• Put the clothes into a grocery bag, push it into the bottom of the backpack, and leave it there until needed.
  • Remind your child that these are for emergencies and not to be taken in and out of the backpack. We don’t want your extra clothes lost.
  • Check the clothes sizes at winter and spring break. Kindergarteners grow really fast and the clothes may need to be changed out for bigger sizes.
  • If your child does have an accident at school, please don’t worry. Accidents happen, especially when kids are at recess and don’t want to miss out on the fun. It’s no big deal; we will simply talk about a different choice next time they need to use the restroom. Kids are learning!!!
  • Some schools (like mine) will call you to let you know your child had an accident, but all schools may not. Check with your school office to find out their policies on phone calls home for wet and/or dirty clothes.
  • Finally, please remind your child to let you know if they used their extra clothes so you can replace the dirty ones.

Have a wonderful Friday!!!

W Is For Weather

Jul 02

Weather and recess are not always a great mix. When school starts in the early fall or ends in the late spring the weather is usually unpredictable. It is hot, than cold, than hot again the next day. When you add air-conditioning and heating systems and the placement of vents over certain tables or areas of the classroom to the outside weather, you’ll find kids changing between being hot or cold several times during the school day. Here are some quick suggestions to help your child out while they are at school during the day:

  • Always keep an extra sweater or sweatshirt in their backpack. These are often used by my kids in the fall and spring when we have rain showers or storms that cool the air down. Or because the air-conditioner is making the room to chilly in the afternoon.
  • Make sure their shoes are appropriate for the precipitation (tennis shoes and snow are usually not a good mix).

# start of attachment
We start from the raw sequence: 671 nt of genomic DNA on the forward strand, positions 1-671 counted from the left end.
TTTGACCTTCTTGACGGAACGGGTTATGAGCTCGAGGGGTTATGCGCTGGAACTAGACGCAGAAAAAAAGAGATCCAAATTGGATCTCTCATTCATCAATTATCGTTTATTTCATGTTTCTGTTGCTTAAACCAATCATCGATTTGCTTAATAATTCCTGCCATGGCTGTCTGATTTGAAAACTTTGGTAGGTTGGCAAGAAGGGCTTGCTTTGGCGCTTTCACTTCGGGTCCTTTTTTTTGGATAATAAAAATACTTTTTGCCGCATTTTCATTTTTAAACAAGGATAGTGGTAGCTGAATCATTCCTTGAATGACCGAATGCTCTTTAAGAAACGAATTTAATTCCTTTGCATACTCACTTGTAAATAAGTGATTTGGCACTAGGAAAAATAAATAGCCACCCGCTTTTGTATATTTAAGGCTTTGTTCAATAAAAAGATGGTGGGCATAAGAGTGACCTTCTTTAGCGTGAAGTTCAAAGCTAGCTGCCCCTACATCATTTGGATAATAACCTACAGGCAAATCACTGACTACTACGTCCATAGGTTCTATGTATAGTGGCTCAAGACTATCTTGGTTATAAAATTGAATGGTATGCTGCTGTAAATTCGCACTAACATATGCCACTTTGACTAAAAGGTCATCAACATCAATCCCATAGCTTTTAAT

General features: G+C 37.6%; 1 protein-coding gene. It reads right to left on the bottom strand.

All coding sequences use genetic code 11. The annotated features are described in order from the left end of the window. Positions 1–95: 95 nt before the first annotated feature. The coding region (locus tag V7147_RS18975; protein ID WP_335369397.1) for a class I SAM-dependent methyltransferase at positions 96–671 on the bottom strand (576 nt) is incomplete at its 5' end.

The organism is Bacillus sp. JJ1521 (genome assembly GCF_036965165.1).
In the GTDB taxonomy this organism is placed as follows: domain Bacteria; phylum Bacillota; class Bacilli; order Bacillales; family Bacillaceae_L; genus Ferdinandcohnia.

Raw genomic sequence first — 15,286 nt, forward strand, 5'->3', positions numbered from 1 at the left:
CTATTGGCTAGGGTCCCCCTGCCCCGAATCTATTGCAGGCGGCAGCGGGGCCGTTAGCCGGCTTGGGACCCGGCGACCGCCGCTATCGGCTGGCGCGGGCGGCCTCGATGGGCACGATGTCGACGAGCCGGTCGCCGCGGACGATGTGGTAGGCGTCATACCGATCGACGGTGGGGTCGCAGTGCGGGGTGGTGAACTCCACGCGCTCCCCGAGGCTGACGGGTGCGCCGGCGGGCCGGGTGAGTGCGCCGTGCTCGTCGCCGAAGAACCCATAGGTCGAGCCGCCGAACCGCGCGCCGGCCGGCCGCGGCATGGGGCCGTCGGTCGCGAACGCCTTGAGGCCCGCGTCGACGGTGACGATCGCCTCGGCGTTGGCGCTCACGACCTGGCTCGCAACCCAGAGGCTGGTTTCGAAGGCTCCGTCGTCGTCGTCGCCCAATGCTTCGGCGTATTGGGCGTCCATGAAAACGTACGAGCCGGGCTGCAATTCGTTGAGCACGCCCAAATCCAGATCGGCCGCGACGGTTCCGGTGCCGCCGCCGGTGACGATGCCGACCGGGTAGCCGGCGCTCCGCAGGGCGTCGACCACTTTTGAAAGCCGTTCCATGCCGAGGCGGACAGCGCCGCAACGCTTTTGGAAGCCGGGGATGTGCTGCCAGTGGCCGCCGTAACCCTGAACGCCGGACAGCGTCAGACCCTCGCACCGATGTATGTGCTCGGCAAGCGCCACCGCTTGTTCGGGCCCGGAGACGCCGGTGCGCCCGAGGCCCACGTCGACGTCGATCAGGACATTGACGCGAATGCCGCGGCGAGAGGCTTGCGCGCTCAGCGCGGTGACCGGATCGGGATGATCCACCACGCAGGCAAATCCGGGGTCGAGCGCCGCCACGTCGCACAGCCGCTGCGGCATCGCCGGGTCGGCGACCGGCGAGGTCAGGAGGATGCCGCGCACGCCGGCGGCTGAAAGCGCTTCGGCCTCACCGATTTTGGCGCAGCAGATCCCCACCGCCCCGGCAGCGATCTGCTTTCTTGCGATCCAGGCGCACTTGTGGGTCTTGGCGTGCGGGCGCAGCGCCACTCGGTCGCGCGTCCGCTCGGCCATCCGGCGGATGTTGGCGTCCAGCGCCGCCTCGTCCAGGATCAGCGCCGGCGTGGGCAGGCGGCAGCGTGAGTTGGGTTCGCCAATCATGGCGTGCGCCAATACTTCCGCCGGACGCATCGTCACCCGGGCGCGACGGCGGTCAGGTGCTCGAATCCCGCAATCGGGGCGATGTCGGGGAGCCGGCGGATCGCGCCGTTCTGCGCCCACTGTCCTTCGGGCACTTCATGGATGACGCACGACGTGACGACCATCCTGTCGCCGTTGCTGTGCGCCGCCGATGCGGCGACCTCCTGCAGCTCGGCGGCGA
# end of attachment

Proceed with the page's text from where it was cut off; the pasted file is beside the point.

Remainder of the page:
• Hats are great in the winter but they are often discarded by the kids once they get outside and start running around. These discarded items usually end up I the lost and found. Hoods on their coat or sweatshirt work almost as well and they get to come home every night.
  • If you can’t afford snow boots, or you live in an area where it isn’t worth the money because your child will only use them a couple of times a year, consider having your child wear two pairs of socks.
  • Many of my students chose to wear pajama bottoms under their pants to school each day instead of purchasing long underwear. They seem to work great at helping the kids stay a little bit warmer.
  • Remember layers are the key to being comfortable at school. They can remove or put back on sweaters and sweatshirts throughout the day depending on how they feel.
  • Lastly, if you can’t afford gloves, hats and boots, please check with your school office. Many communities and schools have programs to help you find these items for your child with little to no expense.

If you have concerns about the temperature in the classroom, playground or on the bus it is always to better to be prepared then uncomfortable.